When scarcities come, men will hesitate ask the neighbour, but a woman will immediately borrow rations and will manage to provide something to eat for the family. When my sister’s marriage was arranged, we struggled a lot to meet all the expenses. One day, my mother went to a rich woman’s house whom she knew well, explained the situation, and requested her to buy the main sari for the wedding from a shop to which she promised to pay the money each month. Knowing my mother well, that woman without any hesitation went to the shop and asks them to give the costly silk sari.
There are many examples like this. Even recently Sankar, who is working in our ashram, urgently needed some money. He didn’t ask for it, but his wife Ratna requested me to pay some advance from their salary. After observing their family since 2007, I told Sankar that he is fortunate to have a wife like Ratna who actually runs the entire family. She even stopped him from going out of station to earn money, since she knew well that he wouldn’t bring much to the home and would only end returning back sick person.
Women have this seventh sense not only to recognize others but also to predict the future and take extra caution to protect each member of the family.
- …The men of the household are advised to “revere” and “adorn” women if they wish for “good fortune”: “The deities delight in places where women are revered. ..and [the family] thrives where women are not miserable” (Manu 3.55-8).— The Householder tradition in Hindu Society.
T.N. Madan in The Blackwell Companion to Hinduism, Gavin Flood (ed.),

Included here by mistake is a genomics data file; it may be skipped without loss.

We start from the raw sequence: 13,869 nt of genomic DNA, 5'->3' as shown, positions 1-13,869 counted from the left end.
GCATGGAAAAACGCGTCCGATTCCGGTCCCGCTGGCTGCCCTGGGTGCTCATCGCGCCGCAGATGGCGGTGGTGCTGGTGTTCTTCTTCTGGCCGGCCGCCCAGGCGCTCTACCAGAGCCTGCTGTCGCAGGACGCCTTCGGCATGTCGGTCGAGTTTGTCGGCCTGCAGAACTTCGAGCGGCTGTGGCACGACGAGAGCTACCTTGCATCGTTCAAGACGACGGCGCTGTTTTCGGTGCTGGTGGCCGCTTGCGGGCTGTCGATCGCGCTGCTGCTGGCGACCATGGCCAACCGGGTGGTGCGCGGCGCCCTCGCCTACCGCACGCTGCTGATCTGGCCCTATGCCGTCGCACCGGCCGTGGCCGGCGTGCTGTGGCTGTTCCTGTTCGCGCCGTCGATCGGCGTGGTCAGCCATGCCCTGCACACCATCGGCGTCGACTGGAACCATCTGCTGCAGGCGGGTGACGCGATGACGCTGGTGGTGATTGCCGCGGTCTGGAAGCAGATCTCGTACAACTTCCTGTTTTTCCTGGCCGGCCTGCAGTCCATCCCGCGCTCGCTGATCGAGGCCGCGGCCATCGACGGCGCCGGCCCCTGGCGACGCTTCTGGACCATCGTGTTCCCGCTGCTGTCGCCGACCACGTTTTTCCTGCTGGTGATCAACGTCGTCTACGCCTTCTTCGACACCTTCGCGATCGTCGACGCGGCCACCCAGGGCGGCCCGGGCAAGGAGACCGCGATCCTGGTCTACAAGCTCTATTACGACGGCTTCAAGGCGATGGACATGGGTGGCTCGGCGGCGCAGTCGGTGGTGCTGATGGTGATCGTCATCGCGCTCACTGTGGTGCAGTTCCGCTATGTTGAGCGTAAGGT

UK, Blackwell Publishing Ltd, Indian Reprint 2003, p.293
- …Varahamihira [6th century A.D.] in his Brhat-Samhitaã chap. 74 [ed. by Kern] makes a spirited defence of women and eulogises them highly…He then cites the dicta of Manu in support [verses 7-10]. “one’s mother or one’s wife is a woman; men owe their birth to women; O ungrateful wretches, how can happiness be your lot when you condemn them? The sastras declare that both husband and wife are equally sinful if they prove faithless to the marriage vow; men care very little for that sastra [while women do care]; therefore women are superior to men. Oh! how great is the audacity of wicked men who heap
abuse on women that are pure and blameless, like robbers who while themselves stealing raise a hue and cry ‘stop, O thief!’ Man in privacy utters words of cajolery to woman, but there are no such words after the woman dies; while women, in gratitude, claps the corpses of their husbands and enter the fire.”…[p.579] Vas.Dh.S.13.47 says ‘a father who is an outcast may be abandoned, but a mother [though patita] is never an outcast to the son’. ‘the acarya exceeds by his greatness ten upadhyayas, the father exceeds a hundred acaryas, a mother exceeds a thousand fathers’ says Manu II.145 [=Vas.Dh.S.13.48] … [p.580] the Adiparva chap. 37 says that one may avert the consequences of all curses, but a mother’s curse can never be averted. [p.581]…-P.V. Kane, Vol. II. Part. I. Ch. XI. Defence of Women. pp.579-81.
- RV 10.85.36. Again at 3.53.4 the RV states: “Wife is the true home”– Jaayed astam. The MBh (12.144.66) echoes the same thought: “The home is not the house, they say, but the housewife” –na grham grham ity aahu grhini grham ucyate.– Patrick Olivelle, The, Asrama system The History and Hermeneutics of a Religious Institution New York, Oxford, Oxford University Press, 1993, Fn. 32, p.41